Panasonic Buys VMS Manufacturer VideoInsight

By John Honovich, Published Feb 03, 2015, 12:00am EST

Another VMS is acquired.

Another mega company buys a VMS.

Following the 2013 Tyco acquisition of Exacq and the 2014 Canon acquisition of Milestone, now Panasonic has acquired VideoInsight [link no longer available].

In this note, we provide feedback from VideoInsight's founder and Panasonic management, analyze the deal's potential for Panasonic and what this further signals for the future of the surveillance market.

VideoInsight Background

While the core of VideoInsight's offering is VMS software [link no longer available], the company also OEMs cameras, and has 2 additional brands, Advidia and BridgeVMS [link no longer available].

VideoInsight is based in Houston TX and is comparatively strongest in the South Central and South West of the US. They do not have a significant presence outside of North America.

Education is the majority of their overall business, according to the company.

VideoInsight reports ~125 employees.

Revenue is not disclosed, but given they sell software and hardware, and their headcount, we estimate VideoInsight's revenue to be in the low tens of millions. VideoInsight did say their CAGR since 2010 was 40%, which implies that revenue has nearly quadrupled in that time.

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Why Sell?

VideoInsight says that their experience selling software and hardware (such as Advidia's OEMed cameras) was a 'great boost' to their business and that they saw great value in that combination / solution.

Though VideoInsight says they were 'approached pretty regularly to sell', what attracted them was Panasonic's 'high quality cameras that would continue to grow Advidia.' Morevoer, VideoInsight noted that Panasonic is strong in the educational market already, both in surveillance cameras and in other electronics such as projectors, audio systems, etc [link no longer available].

Panasonic Feedback

Panasonic expects VideoInsight to run autonomously / independently. Panasonic says the 'goal is not to make changes' and to find where they and VideoInsight can work together.

Panasonic felt the piece they were missing was video management software. For opportunities where they can take the lead or the VMS is changing, it 'gives them the ability to manage more of a solution.'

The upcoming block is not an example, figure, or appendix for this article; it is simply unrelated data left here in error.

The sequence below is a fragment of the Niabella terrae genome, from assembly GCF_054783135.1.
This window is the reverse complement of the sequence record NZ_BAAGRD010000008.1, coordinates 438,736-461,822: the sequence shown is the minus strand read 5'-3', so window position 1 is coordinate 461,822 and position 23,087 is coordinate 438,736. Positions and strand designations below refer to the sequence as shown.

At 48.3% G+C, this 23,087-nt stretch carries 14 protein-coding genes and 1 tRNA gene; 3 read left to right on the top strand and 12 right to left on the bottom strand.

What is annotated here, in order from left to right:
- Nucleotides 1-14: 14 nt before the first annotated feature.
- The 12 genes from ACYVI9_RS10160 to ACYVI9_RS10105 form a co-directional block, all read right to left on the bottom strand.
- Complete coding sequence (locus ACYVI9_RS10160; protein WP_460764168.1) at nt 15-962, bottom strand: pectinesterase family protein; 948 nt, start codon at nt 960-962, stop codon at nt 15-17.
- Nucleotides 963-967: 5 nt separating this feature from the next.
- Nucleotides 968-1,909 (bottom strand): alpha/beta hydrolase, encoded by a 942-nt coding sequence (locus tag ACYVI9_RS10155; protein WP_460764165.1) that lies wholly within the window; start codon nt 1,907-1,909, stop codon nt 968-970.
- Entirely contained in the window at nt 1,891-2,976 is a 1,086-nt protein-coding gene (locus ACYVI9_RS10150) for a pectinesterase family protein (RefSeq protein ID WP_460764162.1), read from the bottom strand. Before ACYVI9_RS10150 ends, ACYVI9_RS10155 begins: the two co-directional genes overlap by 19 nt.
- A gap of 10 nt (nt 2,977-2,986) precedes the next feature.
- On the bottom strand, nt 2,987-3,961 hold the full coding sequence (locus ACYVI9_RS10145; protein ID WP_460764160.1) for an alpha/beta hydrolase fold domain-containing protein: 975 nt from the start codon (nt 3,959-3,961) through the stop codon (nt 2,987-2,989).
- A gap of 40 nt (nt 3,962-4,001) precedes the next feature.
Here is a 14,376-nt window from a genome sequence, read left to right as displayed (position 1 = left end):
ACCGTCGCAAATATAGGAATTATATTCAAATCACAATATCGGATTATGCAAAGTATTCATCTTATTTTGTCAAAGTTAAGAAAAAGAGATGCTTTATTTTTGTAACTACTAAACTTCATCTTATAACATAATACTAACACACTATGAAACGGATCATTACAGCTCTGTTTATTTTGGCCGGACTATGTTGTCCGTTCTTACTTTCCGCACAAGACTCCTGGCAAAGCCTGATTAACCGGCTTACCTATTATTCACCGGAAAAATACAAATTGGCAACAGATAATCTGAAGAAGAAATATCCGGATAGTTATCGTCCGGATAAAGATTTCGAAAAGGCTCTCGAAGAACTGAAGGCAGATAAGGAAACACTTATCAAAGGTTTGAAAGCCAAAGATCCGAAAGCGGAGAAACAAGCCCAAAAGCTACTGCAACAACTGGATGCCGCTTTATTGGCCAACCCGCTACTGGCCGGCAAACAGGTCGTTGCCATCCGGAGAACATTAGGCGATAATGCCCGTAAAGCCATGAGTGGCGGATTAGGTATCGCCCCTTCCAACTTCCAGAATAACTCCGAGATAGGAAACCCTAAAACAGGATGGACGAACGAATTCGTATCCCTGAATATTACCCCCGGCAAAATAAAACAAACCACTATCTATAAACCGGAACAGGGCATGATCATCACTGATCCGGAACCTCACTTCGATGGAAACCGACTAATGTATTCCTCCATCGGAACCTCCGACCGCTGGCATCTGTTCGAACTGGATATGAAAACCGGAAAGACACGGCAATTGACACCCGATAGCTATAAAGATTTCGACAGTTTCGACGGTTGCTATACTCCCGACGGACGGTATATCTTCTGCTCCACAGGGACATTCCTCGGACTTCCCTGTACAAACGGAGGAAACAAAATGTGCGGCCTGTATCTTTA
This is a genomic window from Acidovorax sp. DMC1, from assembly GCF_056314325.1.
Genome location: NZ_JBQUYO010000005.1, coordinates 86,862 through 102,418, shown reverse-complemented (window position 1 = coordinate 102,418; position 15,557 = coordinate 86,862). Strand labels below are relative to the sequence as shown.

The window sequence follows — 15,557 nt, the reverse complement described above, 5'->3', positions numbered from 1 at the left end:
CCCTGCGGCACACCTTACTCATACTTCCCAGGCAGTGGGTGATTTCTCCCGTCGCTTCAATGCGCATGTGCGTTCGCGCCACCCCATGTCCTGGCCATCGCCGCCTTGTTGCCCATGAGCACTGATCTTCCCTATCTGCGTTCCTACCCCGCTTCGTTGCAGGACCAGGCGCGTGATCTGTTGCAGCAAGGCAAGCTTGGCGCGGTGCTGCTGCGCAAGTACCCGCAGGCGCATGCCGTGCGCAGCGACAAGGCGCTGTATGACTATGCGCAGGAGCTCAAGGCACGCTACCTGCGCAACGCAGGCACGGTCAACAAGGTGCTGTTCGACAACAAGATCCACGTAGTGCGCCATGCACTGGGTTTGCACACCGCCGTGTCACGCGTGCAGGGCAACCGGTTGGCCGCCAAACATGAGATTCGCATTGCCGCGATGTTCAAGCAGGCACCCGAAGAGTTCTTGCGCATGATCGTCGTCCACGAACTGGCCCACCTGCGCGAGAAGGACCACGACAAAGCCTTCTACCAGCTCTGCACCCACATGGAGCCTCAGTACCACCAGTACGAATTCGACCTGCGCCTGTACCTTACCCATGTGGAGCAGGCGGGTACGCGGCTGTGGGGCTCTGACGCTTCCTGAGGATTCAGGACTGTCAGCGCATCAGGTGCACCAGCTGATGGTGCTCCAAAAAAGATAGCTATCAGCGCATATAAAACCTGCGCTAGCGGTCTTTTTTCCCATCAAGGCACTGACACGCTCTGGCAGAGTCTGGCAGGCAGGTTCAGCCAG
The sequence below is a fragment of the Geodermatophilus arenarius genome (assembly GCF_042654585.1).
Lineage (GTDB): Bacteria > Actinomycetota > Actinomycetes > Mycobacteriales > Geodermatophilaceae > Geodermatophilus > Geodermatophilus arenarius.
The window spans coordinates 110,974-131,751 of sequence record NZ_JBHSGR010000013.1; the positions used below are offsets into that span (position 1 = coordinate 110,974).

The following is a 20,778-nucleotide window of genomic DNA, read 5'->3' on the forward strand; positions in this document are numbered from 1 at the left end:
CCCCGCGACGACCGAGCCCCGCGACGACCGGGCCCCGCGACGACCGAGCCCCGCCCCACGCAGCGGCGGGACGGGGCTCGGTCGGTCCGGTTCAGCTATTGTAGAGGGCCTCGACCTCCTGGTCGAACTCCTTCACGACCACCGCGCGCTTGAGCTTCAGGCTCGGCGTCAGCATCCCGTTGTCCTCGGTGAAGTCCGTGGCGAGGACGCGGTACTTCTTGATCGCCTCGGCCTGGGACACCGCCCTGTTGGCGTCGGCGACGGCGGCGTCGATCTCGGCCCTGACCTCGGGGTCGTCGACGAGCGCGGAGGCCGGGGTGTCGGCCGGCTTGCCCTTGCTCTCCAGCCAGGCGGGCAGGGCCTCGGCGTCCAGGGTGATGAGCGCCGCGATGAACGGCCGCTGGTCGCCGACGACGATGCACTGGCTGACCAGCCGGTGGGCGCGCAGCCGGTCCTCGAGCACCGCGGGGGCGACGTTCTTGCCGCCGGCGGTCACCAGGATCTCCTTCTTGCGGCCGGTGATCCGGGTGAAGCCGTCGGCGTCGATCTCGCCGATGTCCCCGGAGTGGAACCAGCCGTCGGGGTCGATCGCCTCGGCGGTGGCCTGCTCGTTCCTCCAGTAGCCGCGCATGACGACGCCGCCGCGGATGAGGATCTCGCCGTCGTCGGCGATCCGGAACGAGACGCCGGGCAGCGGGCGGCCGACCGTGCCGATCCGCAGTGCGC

Moreover, Panasonic sees this as a way to differentiate against low cost commodity camera manufacturers.

In terms of verticals and geography, Panasonic's focus with VideoInsight is on education in North America. The next market for expanding Video Insight VMS would be in-vehicle recording. In the future, they would look at expanding to other verticals.

At the same time, Panasonic reaffirmed support for third party VMSes and third party cameras on VideoInsight.

The Combination of Panasonic and VideoInsight

It appears that this will be a 'solution sale', combining Panasonic cameras and VideoInsight software, focused on the education market. We would expect to see bundling / discounts for buying both.

VideoInsight and Selling Direct

One of the most common concerns about VideoInsight is that they sell direct to education end users. VideoInsight says that they no longer do this, that they have not done it for years, acknowledging that they did do it a 'few times in the past' but have discontinued this practice. We note this because if this continued it would be a risk / issue for Panasonic.

What This Means for the VMS / Surveillance Market

As VideoInsight acknowledged themselves, selling cameras / hardware and software together was a winning combination. And Panasonic clearly see the need to do this to increase competitive positioning against low cost incumbents. This should not surprise industry insiders, given Avigilon's success selling end to end solutions, the Tyco / Exacq deal, the Canon / Milestone deal, Hikvision's rise and Axis' increasing struggles.

There are not many big independent VMS companies left. We expect more to be acquired.

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